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Carved in Sand: When Attention Fails and Memory Fades in Midlife Hardcover – April 3, 2007
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From Publishers Weekly
Memory loss and other cognitive problems are increasingly the bugaboo of aging baby boomers, as well as many of their elders. In her first book, veteran journalist Ramin turns herself into a guinea pig as she seeks ways to restore her own failing memory and growing inability to concentrate. Looking at a wide variety of genetic, biochemical and environmental factors that slow the connections among the brain's 100 billion neurons, especially in the hippocampus, Ramin undertakes 10 interventions, methods of achieving her cognitive enhancement. She logs the ups and downs of medications such as Adderall and Provigil; she looks at dietary supplements and biofeedback. She ends with discussions with experts, such as Nobelist Eric Kandel, about what keeps some people mentally young into old age; the key seems to be having the "mental reserves" gained from challenging one's mind with new kinds of learning—such as learning a new language or studying art—that use different parts of the brain; the right diet and exercise also help. Overall, the variety of perspectives and the wealth of scientific information Ramin provides, as well as her warm personal style, will reward readers and may well help them stay mentally sharp. (Apr. 1)
Copyright © Reed Business Information, a division of Reed Elsevier Inc. All rights reserved.
Sometime after her fortieth birthday, journalist Ramin, who counts on her wits and recall, began forgetting the names of people and common objects. She was also having difficulty focusing for longer than it took to look up a synonym for the word whatchamacallit. She was so distressed that her first reaction was to conceal her handicap. She discovered, however, that many friends and associates, all about her age, were suffering the same symptoms and also trying to keep them secret. For the good of others in the same boat, she decided to throw herself on the sword, admit her incapacity, and offer herself as guinea pig as well as reporter to research midlife cognitive breakdown and the interventions available to ameliorate it. Her meaty memoir and science report reveals that there are nearly as many reasons for midlife memory loss (forgetfulness doesn't always presage Alzheimer's) as there are people who suffer from it, and that there are several tests to determine specific causes in addition to numerous resources to correct the root problem. Donna Chavez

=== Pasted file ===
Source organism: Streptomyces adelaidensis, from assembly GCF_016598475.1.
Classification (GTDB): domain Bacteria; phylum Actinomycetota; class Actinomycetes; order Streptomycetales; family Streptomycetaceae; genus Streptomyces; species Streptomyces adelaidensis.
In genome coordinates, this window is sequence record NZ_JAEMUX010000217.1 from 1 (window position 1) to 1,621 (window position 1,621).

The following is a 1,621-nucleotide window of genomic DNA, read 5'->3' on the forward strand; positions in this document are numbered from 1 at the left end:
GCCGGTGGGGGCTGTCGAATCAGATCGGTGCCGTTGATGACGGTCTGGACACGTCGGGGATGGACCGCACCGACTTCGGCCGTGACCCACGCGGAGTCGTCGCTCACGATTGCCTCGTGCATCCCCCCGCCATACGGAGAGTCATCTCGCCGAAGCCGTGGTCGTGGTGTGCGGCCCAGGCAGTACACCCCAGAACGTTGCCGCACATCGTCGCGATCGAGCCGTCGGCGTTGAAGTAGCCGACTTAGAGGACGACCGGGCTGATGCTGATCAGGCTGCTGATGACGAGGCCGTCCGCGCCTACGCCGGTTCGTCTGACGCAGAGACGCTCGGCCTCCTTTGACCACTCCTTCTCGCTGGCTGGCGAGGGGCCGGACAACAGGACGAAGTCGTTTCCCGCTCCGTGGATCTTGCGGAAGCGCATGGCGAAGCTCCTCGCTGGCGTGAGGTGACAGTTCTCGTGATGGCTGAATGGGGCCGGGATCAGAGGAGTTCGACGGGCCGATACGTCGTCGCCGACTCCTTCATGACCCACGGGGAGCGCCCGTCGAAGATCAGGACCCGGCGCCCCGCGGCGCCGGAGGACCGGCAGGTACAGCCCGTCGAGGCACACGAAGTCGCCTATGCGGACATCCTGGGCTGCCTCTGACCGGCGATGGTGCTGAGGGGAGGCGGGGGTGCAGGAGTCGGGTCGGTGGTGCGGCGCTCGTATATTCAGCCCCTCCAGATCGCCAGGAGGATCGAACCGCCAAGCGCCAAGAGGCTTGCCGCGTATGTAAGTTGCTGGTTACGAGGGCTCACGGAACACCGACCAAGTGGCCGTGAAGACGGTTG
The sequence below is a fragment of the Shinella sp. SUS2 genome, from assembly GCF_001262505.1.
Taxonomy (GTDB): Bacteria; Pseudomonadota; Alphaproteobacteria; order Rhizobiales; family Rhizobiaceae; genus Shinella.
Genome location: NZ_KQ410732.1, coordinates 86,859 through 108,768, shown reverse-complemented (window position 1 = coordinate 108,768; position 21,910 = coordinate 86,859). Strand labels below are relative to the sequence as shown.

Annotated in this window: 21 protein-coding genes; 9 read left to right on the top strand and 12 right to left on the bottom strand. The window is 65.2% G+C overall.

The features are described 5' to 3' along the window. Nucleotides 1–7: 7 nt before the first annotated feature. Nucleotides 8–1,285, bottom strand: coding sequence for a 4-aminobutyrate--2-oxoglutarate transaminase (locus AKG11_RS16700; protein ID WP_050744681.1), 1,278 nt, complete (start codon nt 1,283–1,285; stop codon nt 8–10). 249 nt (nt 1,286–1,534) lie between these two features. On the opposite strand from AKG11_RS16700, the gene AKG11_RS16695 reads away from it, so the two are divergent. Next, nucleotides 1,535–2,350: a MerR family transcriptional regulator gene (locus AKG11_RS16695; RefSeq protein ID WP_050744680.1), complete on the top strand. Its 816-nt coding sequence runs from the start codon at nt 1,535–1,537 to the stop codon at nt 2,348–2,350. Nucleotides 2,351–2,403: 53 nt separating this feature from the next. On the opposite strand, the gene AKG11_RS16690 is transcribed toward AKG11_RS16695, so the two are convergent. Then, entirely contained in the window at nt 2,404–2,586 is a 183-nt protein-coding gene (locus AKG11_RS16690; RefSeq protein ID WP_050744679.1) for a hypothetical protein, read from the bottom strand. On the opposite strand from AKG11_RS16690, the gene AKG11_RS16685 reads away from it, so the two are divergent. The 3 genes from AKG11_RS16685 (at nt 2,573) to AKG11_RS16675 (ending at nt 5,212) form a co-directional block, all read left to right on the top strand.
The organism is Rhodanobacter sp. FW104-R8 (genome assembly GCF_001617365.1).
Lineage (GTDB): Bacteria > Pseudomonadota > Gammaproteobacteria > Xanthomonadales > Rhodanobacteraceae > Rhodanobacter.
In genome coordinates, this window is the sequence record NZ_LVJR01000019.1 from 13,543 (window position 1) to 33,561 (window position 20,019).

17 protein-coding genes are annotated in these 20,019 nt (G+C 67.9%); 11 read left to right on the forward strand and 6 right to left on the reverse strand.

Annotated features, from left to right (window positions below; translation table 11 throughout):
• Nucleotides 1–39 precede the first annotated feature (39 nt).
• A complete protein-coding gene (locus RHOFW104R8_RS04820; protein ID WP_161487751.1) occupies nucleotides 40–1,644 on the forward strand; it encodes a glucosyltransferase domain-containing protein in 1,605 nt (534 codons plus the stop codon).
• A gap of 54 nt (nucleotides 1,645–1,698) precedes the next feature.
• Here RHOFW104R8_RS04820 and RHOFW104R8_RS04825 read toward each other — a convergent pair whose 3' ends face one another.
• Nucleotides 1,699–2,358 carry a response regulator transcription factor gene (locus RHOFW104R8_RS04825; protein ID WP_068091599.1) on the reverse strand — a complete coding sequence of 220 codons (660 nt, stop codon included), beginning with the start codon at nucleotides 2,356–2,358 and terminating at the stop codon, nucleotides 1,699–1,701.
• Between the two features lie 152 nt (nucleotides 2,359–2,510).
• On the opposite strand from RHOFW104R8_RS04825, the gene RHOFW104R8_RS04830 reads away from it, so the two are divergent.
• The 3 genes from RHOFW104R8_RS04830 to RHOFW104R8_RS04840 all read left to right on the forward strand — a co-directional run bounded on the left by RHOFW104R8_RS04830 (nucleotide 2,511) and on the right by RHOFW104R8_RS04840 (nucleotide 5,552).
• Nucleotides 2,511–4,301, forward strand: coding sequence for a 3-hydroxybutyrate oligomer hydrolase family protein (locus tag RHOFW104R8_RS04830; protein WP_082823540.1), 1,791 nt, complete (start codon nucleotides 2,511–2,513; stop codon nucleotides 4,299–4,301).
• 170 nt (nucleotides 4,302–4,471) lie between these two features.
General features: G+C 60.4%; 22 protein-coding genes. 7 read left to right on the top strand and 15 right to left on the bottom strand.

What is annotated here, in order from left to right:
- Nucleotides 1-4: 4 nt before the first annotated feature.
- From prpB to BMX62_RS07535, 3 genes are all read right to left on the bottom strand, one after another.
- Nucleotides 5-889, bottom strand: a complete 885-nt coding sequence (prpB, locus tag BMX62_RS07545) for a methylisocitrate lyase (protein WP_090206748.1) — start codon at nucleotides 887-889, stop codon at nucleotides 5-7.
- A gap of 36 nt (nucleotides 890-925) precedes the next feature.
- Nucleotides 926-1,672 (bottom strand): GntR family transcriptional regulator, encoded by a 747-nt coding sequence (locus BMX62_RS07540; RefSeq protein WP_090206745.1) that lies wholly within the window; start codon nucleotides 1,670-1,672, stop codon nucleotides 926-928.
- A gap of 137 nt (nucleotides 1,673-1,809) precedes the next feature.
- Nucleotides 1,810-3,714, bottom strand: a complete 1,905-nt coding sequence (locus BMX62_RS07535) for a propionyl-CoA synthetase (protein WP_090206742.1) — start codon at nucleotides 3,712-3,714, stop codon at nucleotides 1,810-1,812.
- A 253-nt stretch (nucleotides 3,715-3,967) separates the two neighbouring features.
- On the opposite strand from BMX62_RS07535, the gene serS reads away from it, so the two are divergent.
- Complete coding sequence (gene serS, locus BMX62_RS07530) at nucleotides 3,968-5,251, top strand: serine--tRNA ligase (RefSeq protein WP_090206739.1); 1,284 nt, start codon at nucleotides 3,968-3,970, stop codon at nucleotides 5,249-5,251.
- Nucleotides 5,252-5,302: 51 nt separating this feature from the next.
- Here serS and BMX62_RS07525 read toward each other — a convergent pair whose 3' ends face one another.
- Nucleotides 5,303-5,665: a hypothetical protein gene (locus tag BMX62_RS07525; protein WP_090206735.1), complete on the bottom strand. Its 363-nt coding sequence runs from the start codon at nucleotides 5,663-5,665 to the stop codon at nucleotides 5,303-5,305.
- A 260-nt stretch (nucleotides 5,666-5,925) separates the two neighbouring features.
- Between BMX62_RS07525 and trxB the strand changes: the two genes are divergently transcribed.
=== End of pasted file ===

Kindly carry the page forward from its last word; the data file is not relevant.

Copyright © American Library Association. All rights reserved
Top customer reviews
With dire predictions of the continued increase of dementia in the coming years, this is a must read. The author tells of her own struggle with the onset of memory problems in her early forties an how she deals with it. She tells us it's not just the memory loss but the axiety that comes with it. Because of her profession and contacts she was able to do the research and get the help that she needed. She writes about this search with tremendous sensitivity and insight.
I continue to reread parts of this wonderful book and highly recommend it to everyone over the age of thirty, dealing with the onset of their own dementia or a caregiver for someone with this terrible desease.
The book is not a formula, more of a survey of possibilities.
There was a word or two of wisdom at the end--that put things into a new and healthier perspective.
Chock full of valuable information and presented in a highly readable style this book will take its place on your reference shelf for frequent revisits as it has mine.
What is especially extraordinary about Ramin is that she is completely honest about the results of what she calls a series of "Interventions" into the world of improving brain power. For
instance she finds that meditation doesn't work for her. Hallelujah! It doesn't work for me either. At last someone I could identify with instead of wondering what was wrong with me.
Ramin's journey through the research into the brain and the methods and drugs used today to help with problems is fascinating, educational and a great read.